Northern Ireland Could Quit the U.K. Within a Decade, Polls Show
(Bloomberg) -- Voters in both Northern Ireland and the Republic of Ireland see themselves united as one country in the next 10 years, according to polls conducted on both sides of the border.
South of the border, 62% of people favor Irish unity, though the majority view it as a long-term project rather than an immediate priority, according to a poll for the Irish Times/Ipsos MRBI. The most popular timeline for a referendum was “in the next 10 years.”
A separate poll by Lord Ashcroft in Northern Ireland showed a majority think there should be a border poll some time in the future. If a referendum were held in 10 years time, two thirds thought it would see a vote in favor of a united Ireland.
The U.K. has retained control of the six provinces of Northern Ireland since the southern part of the island won independence a century ago, but set out the terms on which reunification could take place in the Good Friday Agreement in 1998. Referendums would need to be held on both sides of the border. Only the U.K. can call a ballot in the north, and it is obliged to do so if it seems likely that voters would choose reunification.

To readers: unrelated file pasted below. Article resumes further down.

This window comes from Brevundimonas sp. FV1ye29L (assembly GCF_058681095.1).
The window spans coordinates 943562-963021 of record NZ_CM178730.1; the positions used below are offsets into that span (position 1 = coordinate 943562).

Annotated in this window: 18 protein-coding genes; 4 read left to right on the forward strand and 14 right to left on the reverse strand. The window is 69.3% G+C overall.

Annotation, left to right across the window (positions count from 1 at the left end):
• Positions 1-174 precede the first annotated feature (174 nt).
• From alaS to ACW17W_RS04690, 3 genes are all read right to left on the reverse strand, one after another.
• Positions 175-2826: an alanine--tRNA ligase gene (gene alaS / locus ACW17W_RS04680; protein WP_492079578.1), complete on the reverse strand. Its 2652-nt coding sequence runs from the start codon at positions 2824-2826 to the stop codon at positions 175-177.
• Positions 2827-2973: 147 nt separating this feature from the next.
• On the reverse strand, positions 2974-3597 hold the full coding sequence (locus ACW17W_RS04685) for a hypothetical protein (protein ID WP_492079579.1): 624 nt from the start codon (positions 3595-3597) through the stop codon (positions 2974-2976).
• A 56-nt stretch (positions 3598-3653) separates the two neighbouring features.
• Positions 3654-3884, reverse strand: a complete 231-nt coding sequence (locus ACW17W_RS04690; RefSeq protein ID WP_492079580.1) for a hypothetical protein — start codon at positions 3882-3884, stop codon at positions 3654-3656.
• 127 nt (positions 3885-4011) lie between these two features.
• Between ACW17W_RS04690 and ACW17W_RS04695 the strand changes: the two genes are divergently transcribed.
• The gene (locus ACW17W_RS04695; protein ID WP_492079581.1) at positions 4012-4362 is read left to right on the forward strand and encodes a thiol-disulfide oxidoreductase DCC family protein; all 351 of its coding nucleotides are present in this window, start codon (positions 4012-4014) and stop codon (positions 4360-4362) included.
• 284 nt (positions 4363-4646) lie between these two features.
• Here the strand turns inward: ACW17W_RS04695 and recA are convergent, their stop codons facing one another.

The U.K.’s departure from the European Union has thrust the Irish border into the spotlight more than two decades after the peace settlement ended years of sectarian conflict. The terms of the Brexit deal effectively keep Northern Ireland in the EU’s customs area and much of the single market, which unionists claim undermines their British identity and has caused renewed tension. But a generation has grown up since the Good Friday Agreement was signed, making traditional loyalties less sharp.
Most respondents in Northern Ireland said they would choose to remain part of the U.K. if a poll were held today. But support for Irish unification was more popular among younger age groups and one in five said Brexit had made them question their support for staying in the U.K.
Both sets of respondents expressed doubts and concerns regarding the practicalities of a border poll and prospect of a united Ireland. In the North, many said a poll would be divisive and likely see a resurgence of violence in the region. In the South, the vast majority said they wouldn’t accept higher taxes, spending cuts, a new flag or national anthem.
The Irish Times/Ipsos MRBI poll was conducted among 1,200 adults from Dec. 5 to Dec. 8 while the Lord Ashcroft survey of 3,301 adults in Northern Ireland took place between Nov. 15 and Nov. 18.
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